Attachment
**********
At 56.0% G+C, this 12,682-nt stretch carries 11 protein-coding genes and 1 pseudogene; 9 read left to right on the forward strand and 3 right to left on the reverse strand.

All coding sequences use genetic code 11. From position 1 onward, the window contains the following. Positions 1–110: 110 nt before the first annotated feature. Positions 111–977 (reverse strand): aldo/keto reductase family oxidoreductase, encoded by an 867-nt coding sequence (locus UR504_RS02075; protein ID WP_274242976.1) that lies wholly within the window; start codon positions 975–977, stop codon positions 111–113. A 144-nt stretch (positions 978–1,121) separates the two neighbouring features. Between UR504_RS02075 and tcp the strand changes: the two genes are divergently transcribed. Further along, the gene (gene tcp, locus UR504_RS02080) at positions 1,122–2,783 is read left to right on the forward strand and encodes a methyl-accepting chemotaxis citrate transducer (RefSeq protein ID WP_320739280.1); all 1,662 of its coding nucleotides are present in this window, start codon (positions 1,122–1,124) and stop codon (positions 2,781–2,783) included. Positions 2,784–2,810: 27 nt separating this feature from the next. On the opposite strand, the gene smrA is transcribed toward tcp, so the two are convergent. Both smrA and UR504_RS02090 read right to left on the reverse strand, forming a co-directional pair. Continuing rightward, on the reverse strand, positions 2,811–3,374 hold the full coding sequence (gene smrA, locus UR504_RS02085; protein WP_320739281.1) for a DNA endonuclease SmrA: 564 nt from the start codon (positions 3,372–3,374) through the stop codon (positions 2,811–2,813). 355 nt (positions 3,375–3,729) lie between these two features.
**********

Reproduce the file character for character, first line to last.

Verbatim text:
At 56.0% G+C, this 12,682-nt stretch carries 11 protein-coding genes and 1 pseudogene; 9 read left to right on the forward strand and 3 right to left on the reverse strand.

All coding sequences use genetic code 11. From position 1 onward, the window contains the following. Positions 1–110: 110 nt before the first annotated feature. Positions 111–977 (reverse strand): aldo/keto reductase family oxidoreductase, encoded by an 867-nt coding sequence (locus UR504_RS02075; protein ID WP_274242976.1) that lies wholly within the window; start codon positions 975–977, stop codon positions 111–113. A 144-nt stretch (positions 978–1,121) separates the two neighbouring features. Between UR504_RS02075 and tcp the strand changes: the two genes are divergently transcribed. Further along, the gene (gene tcp, locus UR504_RS02080) at positions 1,122–2,783 is read left to right on the forward strand and encodes a methyl-accepting chemotaxis citrate transducer (RefSeq protein ID WP_320739280.1); all 1,662 of its coding nucleotides are present in this window, start codon (positions 1,122–1,124) and stop codon (positions 2,781–2,783) included. Positions 2,784–2,810: 27 nt separating this feature from the next. On the opposite strand, the gene smrA is transcribed toward tcp, so the two are convergent. Both smrA and UR504_RS02090 read right to left on the reverse strand, forming a co-directional pair. Continuing rightward, on the reverse strand, positions 2,811–3,374 hold the full coding sequence (gene smrA, locus UR504_RS02085; protein WP_320739281.1) for a DNA endonuclease SmrA: 564 nt from the start codon (positions 3,372–3,374) through the stop codon (positions 2,811–2,813). 355 nt (positions 3,375–3,729) lie between these two features.